Immersed in Christ: May 7, 2020
Thursday, Week Four of Easter
The Responsorial (Psalm 89) affirms God’s faithfulness and “steadfast love,” even when we are unfaithful and he appears to have forgotten us: “Forever I will sing the goodness of the Lord.”
In Acts 13: 13-25 Paul reminds his hearers they are a chosen people, and that God has “made this people great” by guiding their history through chosen individuals, some of whom sinned and betrayed him: “The God of this people chose our ancestors....” He mentions the judges, the prophet Samuel, and the kings Saul and David, about whom “God testified, ‘I have found David... to be a man after my own heart, who will fulfill my every wish.’”
We need to remember that David was a rapist who betrayed and murdered a loyal officer to cover up his crime. God punished him for that, but did not withdraw his love or the promises he made to David. Does that say something about his fidelity to us? 1
When Paul reminds us of the great things God has done and is doing through his people, do we choose to be part of it? At every Mass the Presentation of Gifts invites us to make or reaffirm that choice. We hear the Lord saying, “Whom shall I send?” And we are called to respond: “Here am I; send me!” Under the symbols of bread and wine we place our own bodies and blood on the altar as a “living sacrifice to God.” We present our bodies, as Mary did, to be the Body of Christ: “Here am I... let it be with me according to your word.... This is my body, given for you.” 2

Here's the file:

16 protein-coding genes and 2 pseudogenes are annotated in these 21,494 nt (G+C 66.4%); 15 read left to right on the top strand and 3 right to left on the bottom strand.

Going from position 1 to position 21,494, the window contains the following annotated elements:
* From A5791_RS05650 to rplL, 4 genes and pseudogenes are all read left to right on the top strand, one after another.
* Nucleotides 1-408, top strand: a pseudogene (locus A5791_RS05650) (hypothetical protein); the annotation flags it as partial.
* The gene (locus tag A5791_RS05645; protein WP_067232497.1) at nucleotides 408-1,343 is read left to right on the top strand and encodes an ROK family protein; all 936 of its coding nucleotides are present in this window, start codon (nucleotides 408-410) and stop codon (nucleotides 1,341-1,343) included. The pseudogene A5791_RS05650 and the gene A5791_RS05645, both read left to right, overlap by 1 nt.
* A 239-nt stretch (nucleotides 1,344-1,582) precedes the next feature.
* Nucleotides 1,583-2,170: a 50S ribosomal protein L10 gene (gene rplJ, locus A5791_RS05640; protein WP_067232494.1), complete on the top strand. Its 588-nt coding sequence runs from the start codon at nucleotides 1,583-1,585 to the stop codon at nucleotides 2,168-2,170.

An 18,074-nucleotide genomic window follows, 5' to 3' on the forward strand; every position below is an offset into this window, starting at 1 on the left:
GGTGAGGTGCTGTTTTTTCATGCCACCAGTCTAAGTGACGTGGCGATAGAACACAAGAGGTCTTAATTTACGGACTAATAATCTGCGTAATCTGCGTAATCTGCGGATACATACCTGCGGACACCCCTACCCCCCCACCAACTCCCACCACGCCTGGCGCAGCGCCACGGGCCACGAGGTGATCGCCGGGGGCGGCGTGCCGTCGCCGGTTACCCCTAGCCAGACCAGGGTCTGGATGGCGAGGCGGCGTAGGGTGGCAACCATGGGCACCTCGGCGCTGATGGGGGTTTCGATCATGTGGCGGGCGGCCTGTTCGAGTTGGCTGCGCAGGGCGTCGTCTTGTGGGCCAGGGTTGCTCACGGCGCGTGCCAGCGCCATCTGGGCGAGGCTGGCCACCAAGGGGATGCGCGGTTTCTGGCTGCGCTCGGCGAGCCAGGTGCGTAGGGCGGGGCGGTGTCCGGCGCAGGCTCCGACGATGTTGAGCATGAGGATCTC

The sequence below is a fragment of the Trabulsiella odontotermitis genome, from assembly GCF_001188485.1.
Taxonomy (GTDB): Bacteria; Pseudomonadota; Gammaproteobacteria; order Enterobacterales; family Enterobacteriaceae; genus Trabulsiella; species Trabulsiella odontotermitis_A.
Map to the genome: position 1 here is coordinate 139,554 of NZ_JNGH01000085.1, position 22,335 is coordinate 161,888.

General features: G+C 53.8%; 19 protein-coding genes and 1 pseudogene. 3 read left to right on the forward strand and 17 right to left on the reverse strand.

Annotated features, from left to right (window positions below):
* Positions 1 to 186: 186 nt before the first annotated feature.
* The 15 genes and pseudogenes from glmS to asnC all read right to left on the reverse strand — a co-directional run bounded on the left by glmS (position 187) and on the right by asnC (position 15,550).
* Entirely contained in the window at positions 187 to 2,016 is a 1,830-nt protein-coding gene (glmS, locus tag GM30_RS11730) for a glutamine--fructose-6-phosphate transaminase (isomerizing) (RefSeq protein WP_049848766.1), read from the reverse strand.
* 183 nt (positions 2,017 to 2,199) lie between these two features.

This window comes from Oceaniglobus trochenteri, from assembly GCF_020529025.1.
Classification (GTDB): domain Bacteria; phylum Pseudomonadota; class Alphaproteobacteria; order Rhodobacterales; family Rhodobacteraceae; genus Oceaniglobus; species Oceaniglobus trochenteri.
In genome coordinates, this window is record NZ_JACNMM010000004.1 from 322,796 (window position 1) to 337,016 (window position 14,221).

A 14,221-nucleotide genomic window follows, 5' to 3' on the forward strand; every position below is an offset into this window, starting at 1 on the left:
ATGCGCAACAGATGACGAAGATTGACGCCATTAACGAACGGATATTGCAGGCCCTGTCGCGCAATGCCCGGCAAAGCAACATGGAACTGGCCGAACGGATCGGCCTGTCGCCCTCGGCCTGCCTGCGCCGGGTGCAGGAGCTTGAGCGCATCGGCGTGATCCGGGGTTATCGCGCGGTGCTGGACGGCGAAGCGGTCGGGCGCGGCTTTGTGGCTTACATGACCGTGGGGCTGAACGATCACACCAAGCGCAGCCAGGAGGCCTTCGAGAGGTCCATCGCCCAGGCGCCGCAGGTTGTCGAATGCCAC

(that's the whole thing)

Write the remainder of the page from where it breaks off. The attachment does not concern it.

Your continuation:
In John 13: 16-20. Jesus makes clear that betrayal by his chosen ones does not mean he was deceived: “I know the kind of men I chose.” He told them ahead of time about Judas “so that when it takes place you may believe that I AM” (that is, God: Exodus 3:13-15). Judas was a good choice. But he had free will and sinned. If he had repented like Peter he could have been as great as any of the Twelve. Jesus would have stood by the call he gave him.
He extended this: “I tell you, whoever accepts one whom I send accepts me; and... accepts him who sent me.” Unfaithful ministers, whether laity or clergy, bishops or popes, are not a reason to reject Jesus or the Church — or even the ministers themselves, if they repent. The danger they are to others may exclude some from ministry, as all child abusers must be excluded absolutely. But we do not exclude them from the Church or from our love. Once they have “turned back” like David and Peter, their sin is “taken away.” 3
At Baptism all of us “presented our bodies as a living sacrifice,” and promised not to be “conformed to this world.” But we all fail. So at every Mass, in the Presentation of Gifts we present ourselves again. And are accepted. 4
Initiative: See God’s fidelity also, whenever you see your own or others’ sins.
1 2 Samuel 11:1 to 12:27. In 1 Samuel 13:14 God calls David “a man after his own heart.” Read Psalm 89. 2 Isaiah 6:8. See Luke 1:38, 22:19; Romans 12:1-2; Hebrews 2:13, 10:5-7. 3 Luke 22:31-34. 4 Romans 12:1-2.